The Joe and Johnny Show has one more matinee to go
Johnny Sexton is the exception to the rule when it comes to playing for Ireland while playing abroad and when it comes to carrying out Joe Schmidt's detailed game-plan.
He is the man most trusted with 'Joe's playbook,' the creator-in-chief for Ireland and the executioner of France, Italy, Wales and Scotland in this Six Nations.
What is the relationship between coach and out-half like? Are they a mirror of each other?
"Father and son," quipped Richie Murphy, the Ireland assistant coach.
"I actually think they're quite different. I don't know what you want me to say. They're just different people.
"They're both very passionate about the game. They're extremely intelligent guys and very savvy in relation to their rugby brains.
"They work together to find situations they can exploit.
"But, I wouldn't say they're very alike."
Former Leinster out-half Murphy, Ireland's skills and kicking coach, has been working with Schmidt and Sexton for eight years.
He knows both men inside-out, as rugby players, what makes them tick, what makes them great at what they do.
The changeover from Ronan O'Gara to Sexton came gradually, Declan Kidney moving back and forth in a rivalry similar to that of Ollie Campbell and Tony Ward back in the late 1970s-early 1980s. The comparison is unavoidable and, in many ways, unmake-able.
"The game has moved on quite a lot in that period of time with how defences are organised," said Murphy.
"Johnny would definitely have been more of a running threat himself.
"ROG was obviously very tactical, very astute with where the game was played and finding corners and stuff like that.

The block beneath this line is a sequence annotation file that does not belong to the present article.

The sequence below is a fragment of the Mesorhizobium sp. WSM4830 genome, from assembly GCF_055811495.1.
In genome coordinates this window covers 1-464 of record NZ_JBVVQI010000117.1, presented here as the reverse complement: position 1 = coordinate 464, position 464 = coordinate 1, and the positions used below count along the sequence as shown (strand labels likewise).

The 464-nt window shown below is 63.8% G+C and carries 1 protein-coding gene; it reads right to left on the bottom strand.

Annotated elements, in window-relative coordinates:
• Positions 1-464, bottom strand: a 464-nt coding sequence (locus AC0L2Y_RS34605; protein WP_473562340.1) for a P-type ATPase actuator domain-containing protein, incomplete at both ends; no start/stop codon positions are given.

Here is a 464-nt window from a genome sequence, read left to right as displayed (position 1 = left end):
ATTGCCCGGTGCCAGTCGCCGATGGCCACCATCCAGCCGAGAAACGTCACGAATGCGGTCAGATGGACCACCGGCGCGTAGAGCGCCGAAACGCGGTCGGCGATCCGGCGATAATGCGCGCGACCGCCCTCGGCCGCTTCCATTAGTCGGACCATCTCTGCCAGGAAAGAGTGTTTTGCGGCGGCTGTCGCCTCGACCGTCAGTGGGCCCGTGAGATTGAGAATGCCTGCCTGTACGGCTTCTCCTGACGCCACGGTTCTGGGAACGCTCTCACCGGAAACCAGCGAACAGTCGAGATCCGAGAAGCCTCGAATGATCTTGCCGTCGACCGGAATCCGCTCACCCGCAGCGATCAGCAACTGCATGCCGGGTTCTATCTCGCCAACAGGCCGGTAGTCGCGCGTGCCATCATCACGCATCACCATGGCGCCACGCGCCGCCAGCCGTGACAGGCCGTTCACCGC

"Johnny has the ability to do that, but he's also interested in playing with the defence that is in front of him and creating mismatches and finding opportunities for guys to attack people," added Murphy.
From 2009, Sexton has grown, matured, improved with age.
"I think what he has now is, there is very few things that happen in a game that he hasn't seen before.
"His presence within the group is much different to 2009 when he was quite a young player.
"I think they're probably the main things, how he works with others, how he deals with Conor (Murray) and Bundee (Aki) and those outside him, how he organises the forwards.
"Over the past number of years, that's improved massively."
There is the impression that England's Owen Farrell took what he learned from Sexton on the Lions tour to Australia and used it to reach for greatness. It hasn't gone unnoticed.
"His ability to create for others is really good," noted Murphy about Farrell.
"He'll try and get our defenders to make decisions early and then he'll pick the right pass on the back of that.
"He obviously has a strong kicking game, is a beautiful place-kicker.
"He's physical in the middle of the park and he's grown into that role.
"He's definitely one of their main men."
Heck, Murphy could be talking about Sexton because the rival number 10s are more similar than different.